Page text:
5 Unique Final Resting Places in the Funeral ServiceAugust 9th, 2012
After the celebration of life at the funeral service, your families go to their final resting place. Families around the world have chosen some of the wildest places on Earth to be buried – from underwater, to a 16-mile underground tunnel.
Here are some of the most amazing, unique cemeteries from all around the world:
1. The Protestant Cemetery
The Protestant Cemetery, located in Rome, Italy, is one of the most beautiful cemeteries I’ve ever seen. I had the opportunity to visit this amazing resting place while studying a famous poet, John Keats. Other famous poets and artists buried here include Hendrik Christian Andersen, Thomas Jefferson Page, Percy Bysshe Shelley and Joseph Severn. When you walk into the cemetery, there’s a peacefulness that overcomes you that no one can explain. I fell in love with the landscape of this cemetery when I was studying in Rome, and came here often to write.
My favorite gravestone? John Keats. You can’t tell me you’ve read a more beautiful epitaph. It reads ”This grave contains all that was mortal, of a YOUNG ENGLISH POET, Who on his Death Bed, in the Bitterness of his Heart, at the Malicious Power of his Enemies, Desired these Words to be engraven on his Tomb Stone: Here lies One Whose Name was writ in Water.”
2. The World’s First Underwater Cemetery
The Neptune Memorial Reef (also known as the Atlantis Memorial Reef) is the world’s first and largest man-made coral reef, covering more than 16 acres of the ocean floor. Built in 2007 right off the coast of Miami Beach, Neptune Memorial Reef transforms cremated remains into an environmentally friendly re-creation of Atlantis, the Lost City. Friends and family of the loved one can even get dive certified to visit the departed at the bottom of the ocean!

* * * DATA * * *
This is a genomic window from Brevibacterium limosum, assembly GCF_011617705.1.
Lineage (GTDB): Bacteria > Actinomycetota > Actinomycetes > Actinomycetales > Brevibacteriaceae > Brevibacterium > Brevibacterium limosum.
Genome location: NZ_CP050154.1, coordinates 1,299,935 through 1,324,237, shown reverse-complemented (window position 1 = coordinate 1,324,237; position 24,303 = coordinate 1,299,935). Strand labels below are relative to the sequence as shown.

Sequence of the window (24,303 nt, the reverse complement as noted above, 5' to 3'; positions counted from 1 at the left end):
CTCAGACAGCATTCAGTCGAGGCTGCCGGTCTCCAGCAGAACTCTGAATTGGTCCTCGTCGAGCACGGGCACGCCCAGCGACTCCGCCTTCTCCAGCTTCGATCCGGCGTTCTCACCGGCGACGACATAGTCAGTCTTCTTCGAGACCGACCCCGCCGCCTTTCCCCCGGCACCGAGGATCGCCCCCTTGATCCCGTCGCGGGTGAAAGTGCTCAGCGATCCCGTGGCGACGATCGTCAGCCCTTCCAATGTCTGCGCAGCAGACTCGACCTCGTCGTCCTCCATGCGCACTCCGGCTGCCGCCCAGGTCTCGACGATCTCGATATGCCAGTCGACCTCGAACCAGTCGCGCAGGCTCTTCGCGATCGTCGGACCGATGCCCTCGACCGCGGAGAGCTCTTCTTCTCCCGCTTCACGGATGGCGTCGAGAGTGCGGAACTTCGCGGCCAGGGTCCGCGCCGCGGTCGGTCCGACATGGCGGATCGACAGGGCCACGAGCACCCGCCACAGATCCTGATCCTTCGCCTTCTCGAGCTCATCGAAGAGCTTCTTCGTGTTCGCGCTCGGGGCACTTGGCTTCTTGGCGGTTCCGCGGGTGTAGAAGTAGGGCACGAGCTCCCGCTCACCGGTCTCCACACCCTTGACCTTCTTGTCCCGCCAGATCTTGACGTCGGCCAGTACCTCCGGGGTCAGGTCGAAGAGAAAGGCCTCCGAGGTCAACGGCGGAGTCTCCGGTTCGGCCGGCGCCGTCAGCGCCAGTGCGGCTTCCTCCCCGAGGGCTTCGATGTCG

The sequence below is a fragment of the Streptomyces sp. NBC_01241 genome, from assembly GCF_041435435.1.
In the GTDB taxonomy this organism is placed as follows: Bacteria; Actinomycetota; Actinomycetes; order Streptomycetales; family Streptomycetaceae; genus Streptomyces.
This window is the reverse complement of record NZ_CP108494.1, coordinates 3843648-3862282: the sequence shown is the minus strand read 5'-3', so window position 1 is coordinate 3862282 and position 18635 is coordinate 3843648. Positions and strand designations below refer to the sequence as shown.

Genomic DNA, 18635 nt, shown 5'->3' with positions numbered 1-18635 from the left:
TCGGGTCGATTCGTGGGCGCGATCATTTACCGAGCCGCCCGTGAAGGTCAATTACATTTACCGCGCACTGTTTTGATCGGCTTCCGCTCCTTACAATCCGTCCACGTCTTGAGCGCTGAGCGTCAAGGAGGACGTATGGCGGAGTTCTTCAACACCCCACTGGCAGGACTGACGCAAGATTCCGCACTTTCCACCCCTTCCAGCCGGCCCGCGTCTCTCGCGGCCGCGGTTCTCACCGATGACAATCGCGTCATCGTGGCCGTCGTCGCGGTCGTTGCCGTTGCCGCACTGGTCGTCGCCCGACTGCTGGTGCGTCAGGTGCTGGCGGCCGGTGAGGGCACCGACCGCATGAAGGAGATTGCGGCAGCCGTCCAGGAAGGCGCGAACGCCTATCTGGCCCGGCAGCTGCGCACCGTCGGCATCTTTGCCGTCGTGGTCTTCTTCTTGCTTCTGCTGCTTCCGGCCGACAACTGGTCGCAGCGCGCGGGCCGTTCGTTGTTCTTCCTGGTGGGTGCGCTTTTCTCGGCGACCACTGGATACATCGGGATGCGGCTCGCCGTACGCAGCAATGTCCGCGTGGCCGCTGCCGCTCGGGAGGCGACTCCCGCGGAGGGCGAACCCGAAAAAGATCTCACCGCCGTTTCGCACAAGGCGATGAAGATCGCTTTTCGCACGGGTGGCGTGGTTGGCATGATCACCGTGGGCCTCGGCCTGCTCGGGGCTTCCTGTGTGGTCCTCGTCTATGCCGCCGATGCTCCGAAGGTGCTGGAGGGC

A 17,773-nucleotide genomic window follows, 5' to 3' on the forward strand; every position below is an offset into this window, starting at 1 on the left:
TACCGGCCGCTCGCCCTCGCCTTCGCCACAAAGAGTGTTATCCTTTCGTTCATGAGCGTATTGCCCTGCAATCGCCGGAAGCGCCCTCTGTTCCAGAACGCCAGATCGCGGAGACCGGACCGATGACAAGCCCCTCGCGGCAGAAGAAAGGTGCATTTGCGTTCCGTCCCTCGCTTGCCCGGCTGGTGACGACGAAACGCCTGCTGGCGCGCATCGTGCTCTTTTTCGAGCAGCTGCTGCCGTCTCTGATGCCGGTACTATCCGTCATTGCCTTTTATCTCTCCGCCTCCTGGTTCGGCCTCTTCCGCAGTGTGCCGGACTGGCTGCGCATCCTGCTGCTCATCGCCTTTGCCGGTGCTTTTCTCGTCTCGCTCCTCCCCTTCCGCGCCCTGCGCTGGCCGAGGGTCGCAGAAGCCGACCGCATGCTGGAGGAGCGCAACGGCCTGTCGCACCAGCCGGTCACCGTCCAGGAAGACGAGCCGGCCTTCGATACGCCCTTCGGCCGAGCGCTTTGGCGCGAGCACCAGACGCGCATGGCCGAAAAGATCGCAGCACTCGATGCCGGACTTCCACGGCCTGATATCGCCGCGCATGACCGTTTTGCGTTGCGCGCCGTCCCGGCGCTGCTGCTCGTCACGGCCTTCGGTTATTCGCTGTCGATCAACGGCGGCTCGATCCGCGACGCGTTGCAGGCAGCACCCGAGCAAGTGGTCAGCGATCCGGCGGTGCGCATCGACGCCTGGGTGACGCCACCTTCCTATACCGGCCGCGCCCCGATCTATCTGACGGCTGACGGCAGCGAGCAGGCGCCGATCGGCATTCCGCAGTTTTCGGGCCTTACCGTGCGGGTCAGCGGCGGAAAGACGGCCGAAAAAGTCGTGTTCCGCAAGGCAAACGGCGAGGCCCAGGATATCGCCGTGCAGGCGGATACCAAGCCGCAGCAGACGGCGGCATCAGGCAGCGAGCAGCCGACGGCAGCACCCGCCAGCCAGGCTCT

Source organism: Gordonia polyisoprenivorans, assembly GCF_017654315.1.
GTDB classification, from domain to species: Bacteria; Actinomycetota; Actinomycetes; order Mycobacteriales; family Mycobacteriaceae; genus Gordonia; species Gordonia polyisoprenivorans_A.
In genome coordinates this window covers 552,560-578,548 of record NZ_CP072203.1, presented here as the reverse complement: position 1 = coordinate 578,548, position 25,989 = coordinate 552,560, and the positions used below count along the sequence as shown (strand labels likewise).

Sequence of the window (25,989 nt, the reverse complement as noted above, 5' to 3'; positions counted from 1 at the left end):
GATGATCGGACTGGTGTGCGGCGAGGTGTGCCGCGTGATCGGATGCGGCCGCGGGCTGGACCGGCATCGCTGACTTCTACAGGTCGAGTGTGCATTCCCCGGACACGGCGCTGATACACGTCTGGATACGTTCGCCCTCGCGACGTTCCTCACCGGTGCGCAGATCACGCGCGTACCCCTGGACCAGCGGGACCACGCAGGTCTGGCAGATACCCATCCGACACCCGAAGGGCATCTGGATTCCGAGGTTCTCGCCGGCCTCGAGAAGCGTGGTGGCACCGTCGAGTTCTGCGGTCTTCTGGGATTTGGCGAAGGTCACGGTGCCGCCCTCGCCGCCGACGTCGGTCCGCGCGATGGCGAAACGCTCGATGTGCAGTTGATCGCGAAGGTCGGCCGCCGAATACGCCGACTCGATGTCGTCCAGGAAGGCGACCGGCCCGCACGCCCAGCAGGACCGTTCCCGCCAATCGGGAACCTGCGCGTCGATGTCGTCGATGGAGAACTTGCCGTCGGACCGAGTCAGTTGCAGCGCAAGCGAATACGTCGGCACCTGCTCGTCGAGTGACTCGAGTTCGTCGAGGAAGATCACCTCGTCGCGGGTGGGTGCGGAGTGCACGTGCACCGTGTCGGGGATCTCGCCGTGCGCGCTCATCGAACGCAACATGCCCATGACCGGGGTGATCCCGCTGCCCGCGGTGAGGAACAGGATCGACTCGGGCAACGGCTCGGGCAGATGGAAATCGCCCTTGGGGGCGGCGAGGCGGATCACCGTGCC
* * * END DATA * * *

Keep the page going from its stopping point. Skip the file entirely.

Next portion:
3. The Merry Cemetery
Located in Northern Romania, the Merry Cemetery is one of the most beautiful, colorful cemeteries in the world – it’s even recognized as a UNESCO World Heritage Site. What I love about this cemetery is that it represents death in a way that most people don’t see it. It attributed the local Dacian culture belief that death is liberating and “a moment filled with joey and anticipation for a better life.” This might explain why all of the headstones briefly describe the life of the departed in a rather funny, ironic way. Below is an example:
Under this heavy cross
Lays my poor mother in-law
Three more days she would have lived
I would lay, and she would read (this cross).
You, who here are passing by
Not to wake her up please try
Cause’ if she comes back home
She’ll criticise me more.
But I’ll behave so well
That she’ll not return from hell.
Stay here, my dear mother in-law!
4. “The Bridge to Paradise”
The Bridge to Paradise, in the Xcaret Nature and Cultural Park located in Cancun, Mexico. Its structure is representative of the Gregorian calendar – formed in a cone with 7 levels (symbolizing the days of the week) and 365 unique and colorful tombs (representing the 365 days of the Gregorian calendar year). And, when you walk into the beautiful entrance, you’ll have to climb 52 steps that represent the 52 weeks of the year. The tombs have unique, colorful designs that range from a replica of a cathedral, to a headboard with a blanket and pillow. During the Day of the Dead celebrations, the tombs get perfumed and decked out with colorful flowers to welcome the souls of the departed.
5. Christian Catacombs in Rome
The catacombs of Rome are basically an underground cemetery, consisting of intricate tunnels for burial chambers. They date all the way back to the 5th Century A.D., and were used for both memorial services, as well as the internment of the dead. Because of the laws forbidding the burial of bodies within the city, most catacombs were located outside of the (then) city walls. The biggest catacomb in Rome is 90 acres, 12 miles long and 20 meters deep with FOUR levels. When I visited Rome last year, I was lucky enough to see them, and they were very interesting (scary, but historically entertaining)!
What’s your favorite unique cemetery or memorial? Share it wish us!